Kathleen Grusenski had waited the duration of our March board of directors meeting to have her chance to say a little about what she does at Danceworks. The agenda was full and the meeting ran long after a lengthy discussion about our new case statement. I was sure that even within a few minutes, Kathleen would make a great case for Danceworks, giving a solid example of why we do what we do.
Her title wouldn’t give you a sense of her responsibilities; Kathleen is Danceworks’ Studio Manager. This means she oversees our Summer Creative Arts Camps, School Day Off Workshops, the annual studio showcases and our work study program.
In addition, Kathleen is a teacher in Danceworks Mad Hot Ballroom and Tap (MHBT), Danceworks Intergenerational Multi-Arts Program (IMAP), and in studio classes—where she teaches jazz, tap, theatre dance and pre-ballet. She also performs with Danceworks on Tap. Kathleen is a Danceworker. She’s not much different than anyone else at Danceworks who has an equally long list of job responsibilities (this is a non-profit, after all). It’s her passion that carries her along.
After a brief introduction—and with just four minutes left in the board meeting—I said, “So, Kathleen, you were a Marquette student studying math and engineering, and then you met Amy!” Amy Brinkman-Sustache, Danceworks’ Education Director, teaches Tap at Marquette. She was Kathleen’s teacher.
“Yes, I was in Pre-Med,” Kathleen said, “and it was actually my last class. Amy was the first person I had ever met who was making a living as a dancer, and I wanted to know how she did it. She invited me to be a work study student at Danceworks over the summer, and I jumped at it.”
Kathleen grew up dancing, and work study allowed her to take classes in exchange for helping out around the Studio. Many work study students move on to more involvement in Danceworks.
“You have a long list of responsibilities at Danceworks. What inspires you?” I asked.
“I was thinking about that on my way here,” Kathleen began. “In one of my MHBT classes I have a young gentleman who was incredibly shy—he didn’t talk at all—and I could tell by his body language the tremendous discomfort he felt in ballroom class. He never said his name out loud or answered questions during group activities. When it would be his turn to share, he never once answered a question in front of the group.
“Last week, https://tramadolmain.com when we were all in a circle, I asked the class to share something that was easy for them. When it was his turn, he said, ‘My name is Arnoldo* and it’s easy for me to be quiet.’ I could hardly contain my excitement! Later in class, he raised his hand to volunteer to demonstrate a corte (a Tango dance step) with me—I couldn’t believe my eyes. Then after class was over, he asked me if I thought he did okay in class that day. I had to do all I could not to hug him. I realized, once again, that this program is working even when we’re not sure it is.”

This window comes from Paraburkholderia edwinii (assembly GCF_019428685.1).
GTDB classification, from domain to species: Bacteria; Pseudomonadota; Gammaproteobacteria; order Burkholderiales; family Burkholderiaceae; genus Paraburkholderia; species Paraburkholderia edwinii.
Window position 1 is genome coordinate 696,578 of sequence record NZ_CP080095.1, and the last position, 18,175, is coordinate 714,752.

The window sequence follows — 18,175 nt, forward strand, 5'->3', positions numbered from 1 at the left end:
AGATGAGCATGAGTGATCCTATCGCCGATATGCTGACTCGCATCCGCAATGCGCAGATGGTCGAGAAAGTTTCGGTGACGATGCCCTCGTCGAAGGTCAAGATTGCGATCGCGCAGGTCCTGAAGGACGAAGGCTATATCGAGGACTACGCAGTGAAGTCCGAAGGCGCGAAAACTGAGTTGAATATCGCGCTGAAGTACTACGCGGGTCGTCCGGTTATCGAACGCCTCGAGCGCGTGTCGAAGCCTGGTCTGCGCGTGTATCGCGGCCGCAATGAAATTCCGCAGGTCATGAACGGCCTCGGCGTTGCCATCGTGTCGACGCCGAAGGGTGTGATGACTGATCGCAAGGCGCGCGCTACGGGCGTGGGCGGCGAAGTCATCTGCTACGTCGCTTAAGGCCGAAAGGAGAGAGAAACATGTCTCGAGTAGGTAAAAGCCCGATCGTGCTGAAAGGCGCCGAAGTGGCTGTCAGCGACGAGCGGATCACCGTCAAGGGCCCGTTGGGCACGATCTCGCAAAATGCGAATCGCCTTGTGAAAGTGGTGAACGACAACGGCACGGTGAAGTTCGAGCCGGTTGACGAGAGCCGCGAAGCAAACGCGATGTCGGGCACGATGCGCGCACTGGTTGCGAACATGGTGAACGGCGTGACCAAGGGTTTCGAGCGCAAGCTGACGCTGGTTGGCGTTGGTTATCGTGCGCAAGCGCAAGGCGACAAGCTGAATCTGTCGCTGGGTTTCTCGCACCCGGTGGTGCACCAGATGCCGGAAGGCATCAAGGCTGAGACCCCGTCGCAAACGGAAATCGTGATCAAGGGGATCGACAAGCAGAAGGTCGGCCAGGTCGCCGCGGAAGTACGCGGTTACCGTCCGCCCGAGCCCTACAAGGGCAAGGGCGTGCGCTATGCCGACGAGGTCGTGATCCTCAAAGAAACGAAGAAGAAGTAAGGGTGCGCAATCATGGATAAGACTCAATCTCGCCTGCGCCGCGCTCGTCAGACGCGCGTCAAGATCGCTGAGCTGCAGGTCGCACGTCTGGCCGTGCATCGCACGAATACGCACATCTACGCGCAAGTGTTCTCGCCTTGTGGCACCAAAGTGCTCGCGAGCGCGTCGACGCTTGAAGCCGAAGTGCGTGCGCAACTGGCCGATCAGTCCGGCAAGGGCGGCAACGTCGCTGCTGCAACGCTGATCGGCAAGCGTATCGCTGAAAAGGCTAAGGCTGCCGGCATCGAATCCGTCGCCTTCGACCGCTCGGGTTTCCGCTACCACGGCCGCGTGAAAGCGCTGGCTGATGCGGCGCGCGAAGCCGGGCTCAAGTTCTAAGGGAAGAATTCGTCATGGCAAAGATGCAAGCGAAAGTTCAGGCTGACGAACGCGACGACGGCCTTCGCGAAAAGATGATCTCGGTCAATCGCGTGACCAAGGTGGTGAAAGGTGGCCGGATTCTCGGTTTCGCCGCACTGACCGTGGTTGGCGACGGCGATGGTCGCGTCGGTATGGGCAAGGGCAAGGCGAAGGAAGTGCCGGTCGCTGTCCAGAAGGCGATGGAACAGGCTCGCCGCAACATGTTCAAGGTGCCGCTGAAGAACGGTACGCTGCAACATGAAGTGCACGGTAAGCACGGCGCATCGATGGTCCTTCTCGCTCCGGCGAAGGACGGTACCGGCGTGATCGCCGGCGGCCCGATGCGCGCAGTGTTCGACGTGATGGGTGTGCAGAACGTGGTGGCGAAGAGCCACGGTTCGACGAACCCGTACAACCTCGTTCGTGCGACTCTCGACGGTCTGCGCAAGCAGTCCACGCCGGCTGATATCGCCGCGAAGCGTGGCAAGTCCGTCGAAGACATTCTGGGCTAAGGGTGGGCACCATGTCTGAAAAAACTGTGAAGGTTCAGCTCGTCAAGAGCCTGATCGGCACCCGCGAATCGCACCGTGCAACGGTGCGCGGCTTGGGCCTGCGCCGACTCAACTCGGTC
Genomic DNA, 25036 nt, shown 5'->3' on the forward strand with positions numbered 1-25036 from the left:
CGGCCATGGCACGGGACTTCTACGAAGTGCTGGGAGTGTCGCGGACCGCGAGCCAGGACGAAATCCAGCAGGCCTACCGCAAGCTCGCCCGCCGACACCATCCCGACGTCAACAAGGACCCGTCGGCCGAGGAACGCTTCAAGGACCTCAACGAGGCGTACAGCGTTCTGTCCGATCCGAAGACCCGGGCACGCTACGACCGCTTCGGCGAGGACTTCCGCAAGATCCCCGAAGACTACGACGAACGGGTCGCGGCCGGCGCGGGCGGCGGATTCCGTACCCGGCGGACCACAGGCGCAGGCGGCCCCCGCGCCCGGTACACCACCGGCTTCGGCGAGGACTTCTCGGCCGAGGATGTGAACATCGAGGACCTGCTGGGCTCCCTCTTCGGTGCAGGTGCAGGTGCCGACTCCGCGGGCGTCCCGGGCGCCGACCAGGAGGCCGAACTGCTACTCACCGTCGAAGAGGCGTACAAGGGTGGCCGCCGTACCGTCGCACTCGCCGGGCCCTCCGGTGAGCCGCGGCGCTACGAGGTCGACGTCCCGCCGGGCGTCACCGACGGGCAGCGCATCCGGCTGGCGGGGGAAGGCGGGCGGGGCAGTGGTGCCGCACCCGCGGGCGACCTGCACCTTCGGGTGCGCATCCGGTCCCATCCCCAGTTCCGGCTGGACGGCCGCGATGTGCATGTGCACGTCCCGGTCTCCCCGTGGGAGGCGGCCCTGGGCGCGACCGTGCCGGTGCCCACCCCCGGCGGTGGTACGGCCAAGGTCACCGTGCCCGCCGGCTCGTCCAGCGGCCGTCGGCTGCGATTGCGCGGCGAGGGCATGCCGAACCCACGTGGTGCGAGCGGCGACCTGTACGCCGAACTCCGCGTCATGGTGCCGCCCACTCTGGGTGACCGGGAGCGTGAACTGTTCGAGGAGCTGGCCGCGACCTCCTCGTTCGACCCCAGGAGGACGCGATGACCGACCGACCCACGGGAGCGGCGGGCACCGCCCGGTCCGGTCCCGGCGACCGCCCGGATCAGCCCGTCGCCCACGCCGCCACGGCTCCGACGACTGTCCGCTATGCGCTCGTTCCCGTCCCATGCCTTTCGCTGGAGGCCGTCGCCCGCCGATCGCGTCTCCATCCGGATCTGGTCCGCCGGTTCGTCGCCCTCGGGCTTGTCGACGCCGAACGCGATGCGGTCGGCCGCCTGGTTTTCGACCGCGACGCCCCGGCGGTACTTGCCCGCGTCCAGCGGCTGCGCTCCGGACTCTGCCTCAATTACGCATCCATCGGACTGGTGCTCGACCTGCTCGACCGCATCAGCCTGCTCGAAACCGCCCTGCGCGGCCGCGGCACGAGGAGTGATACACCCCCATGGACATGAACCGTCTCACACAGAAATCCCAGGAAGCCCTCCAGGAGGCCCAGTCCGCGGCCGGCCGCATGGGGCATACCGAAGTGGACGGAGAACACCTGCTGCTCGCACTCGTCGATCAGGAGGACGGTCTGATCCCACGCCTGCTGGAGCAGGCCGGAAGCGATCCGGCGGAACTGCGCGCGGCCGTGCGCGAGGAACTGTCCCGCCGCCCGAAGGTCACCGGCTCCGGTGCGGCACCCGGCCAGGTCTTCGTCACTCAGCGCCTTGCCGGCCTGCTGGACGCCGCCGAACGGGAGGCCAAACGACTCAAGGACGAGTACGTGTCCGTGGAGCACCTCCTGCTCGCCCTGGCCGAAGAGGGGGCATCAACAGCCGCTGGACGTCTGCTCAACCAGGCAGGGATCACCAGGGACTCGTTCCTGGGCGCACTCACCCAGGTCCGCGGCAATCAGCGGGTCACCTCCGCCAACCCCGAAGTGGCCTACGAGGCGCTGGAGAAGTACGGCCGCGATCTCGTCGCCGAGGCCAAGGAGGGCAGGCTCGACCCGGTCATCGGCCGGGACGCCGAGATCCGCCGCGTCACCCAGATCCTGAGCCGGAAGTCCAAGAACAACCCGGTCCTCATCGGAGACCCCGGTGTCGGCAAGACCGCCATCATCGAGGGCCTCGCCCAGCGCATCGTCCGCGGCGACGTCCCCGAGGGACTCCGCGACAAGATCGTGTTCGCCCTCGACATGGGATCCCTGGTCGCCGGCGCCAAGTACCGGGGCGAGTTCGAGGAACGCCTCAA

Kathleen finished her remarks to the Board: “It’s nothing I do; I have the honor of working for this great program, of working with Danceworks.”
After Kathleen shared her story, everyone in the room was quiet.
“Thanks for making us all cry,” a board member finally said.
They say that still waters run deep. Later that evening, after the board meeting, I thought about this boy, who was too shy to say his name or answer a question, and wondered what was going on beneath the surface.
But the story of the quiet student who spoke up is as much about the teacher as it is the student.
Kathleen patiently observed her class, setting an example for Arnoldo and the others. She was there to teach. She knew that she was developing trust in her students, and that takes time. If she became frustrated, she didn’t show it. When things went well—or when they didn’t—she stayed humble. Kathleen simply followed through with what she said she would, one step at a time.
At that board meeting, Kathleen expressed what I see in our entire faculty, our board members and all our staff—the ability to simply allow joy, health and creativity flow through them in order to enhance another person’s life.
If you want to see Arnoldo and more than 2,200 other students from 40 MPS schools and five additional Milwaukee schools, please mark our Danceworks MHBT Competition on your calendar: May 16, 2015. Join us at the BMO Harris Bradley Center and witness the joy and excitement as Milwaukee students forget about their fears and dance!
More information on Danceworks Mad Hot Ballroom and Tap, the competition, and volunteer opportunities at the competition, are available here: http://danceworksmke.org/mad-hot-ballroom-and-tap/
*Not the student’s real name.
Photos: Students from past MHBT Competitions at the BMO Harris Bradley Center
Welcome to the Danceworks blog, where we're hoping to share a little bit more about the heart and soul behind Danceworks… what made us join the dance and keeps us dancing, what keeps us inspired, and where we can share some of the stories worth telling.